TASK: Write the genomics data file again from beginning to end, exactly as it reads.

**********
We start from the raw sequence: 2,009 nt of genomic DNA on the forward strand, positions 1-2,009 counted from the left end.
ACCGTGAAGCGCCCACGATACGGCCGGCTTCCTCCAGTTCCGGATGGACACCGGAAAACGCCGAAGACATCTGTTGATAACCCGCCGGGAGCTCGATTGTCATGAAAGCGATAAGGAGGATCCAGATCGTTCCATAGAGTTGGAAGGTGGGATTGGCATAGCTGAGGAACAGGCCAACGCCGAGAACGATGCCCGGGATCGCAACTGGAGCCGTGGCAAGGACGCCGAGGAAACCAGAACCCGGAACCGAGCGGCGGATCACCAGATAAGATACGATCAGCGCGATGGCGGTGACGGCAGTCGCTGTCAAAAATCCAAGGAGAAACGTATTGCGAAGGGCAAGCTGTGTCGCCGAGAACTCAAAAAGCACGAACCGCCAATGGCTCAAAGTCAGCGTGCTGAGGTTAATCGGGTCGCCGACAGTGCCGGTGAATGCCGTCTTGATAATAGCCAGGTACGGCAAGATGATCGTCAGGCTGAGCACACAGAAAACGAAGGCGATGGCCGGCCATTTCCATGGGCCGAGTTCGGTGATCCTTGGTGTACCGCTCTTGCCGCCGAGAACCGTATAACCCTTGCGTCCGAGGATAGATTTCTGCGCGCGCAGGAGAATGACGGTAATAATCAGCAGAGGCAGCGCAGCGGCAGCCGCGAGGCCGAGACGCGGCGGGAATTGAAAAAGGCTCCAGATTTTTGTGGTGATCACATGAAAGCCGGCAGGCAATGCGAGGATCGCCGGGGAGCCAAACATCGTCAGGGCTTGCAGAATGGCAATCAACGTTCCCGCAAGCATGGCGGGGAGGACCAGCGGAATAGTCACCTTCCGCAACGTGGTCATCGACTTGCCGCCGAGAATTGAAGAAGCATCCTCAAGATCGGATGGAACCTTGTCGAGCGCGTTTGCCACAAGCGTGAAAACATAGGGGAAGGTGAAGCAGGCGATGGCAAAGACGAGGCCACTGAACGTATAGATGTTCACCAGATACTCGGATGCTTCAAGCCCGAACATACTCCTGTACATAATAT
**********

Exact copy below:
We start from the raw sequence: 2,009 nt of genomic DNA on the forward strand, positions 1-2,009 counted from the left end.
ACCGTGAAGCGCCCACGATACGGCCGGCTTCCTCCAGTTCCGGATGGACACCGGAAAACGCCGAAGACATCTGTTGATAACCCGCCGGGAGCTCGATTGTCATGAAAGCGATAAGGAGGATCCAGATCGTTCCATAGAGTTGGAAGGTGGGATTGGCATAGCTGAGGAACAGGCCAACGCCGAGAACGATGCCCGGGATCGCAACTGGAGCCGTGGCAAGGACGCCGAGGAAACCAGAACCCGGAACCGAGCGGCGGATCACCAGATAAGATACGATCAGCGCGATGGCGGTGACGGCAGTCGCTGTCAAAAATCCAAGGAGAAACGTATTGCGAAGGGCAAGCTGTGTCGCCGAGAACTCAAAAAGCACGAACCGCCAATGGCTCAAAGTCAGCGTGCTGAGGTTAATCGGGTCGCCGACAGTGCCGGTGAATGCCGTCTTGATAATAGCCAGGTACGGCAAGATGATCGTCAGGCTGAGCACACAGAAAACGAAGGCGATGGCCGGCCATTTCCATGGGCCGAGTTCGGTGATCCTTGGTGTACCGCTCTTGCCGCCGAGAACCGTATAACCCTTGCGTCCGAGGATAGATTTCTGCGCGCGCAGGAGAATGACGGTAATAATCAGCAGAGGCAGCGCAGCGGCAGCCGCGAGGCCGAGACGCGGCGGGAATTGAAAAAGGCTCCAGATTTTTGTGGTGATCACATGAAAGCCGGCAGGCAATGCGAGGATCGCCGGGGAGCCAAACATCGTCAGGGCTTGCAGAATGGCAATCAACGTTCCCGCAAGCATGGCGGGGAGGACCAGCGGAATAGTCACCTTCCGCAACGTGGTCATCGACTTGCCGCCGAGAATTGAAGAAGCATCCTCAAGATCGGATGGAACCTTGTCGAGCGCGTTTGCCACAAGCGTGAAAACATAGGGGAAGGTGAAGCAGGCGATGGCAAAGACGAGGCCACTGAACGTATAGATGTTCACCAGATACTCGGATGCTTCAAGCCCGAACATACTCCTGTACATAATAT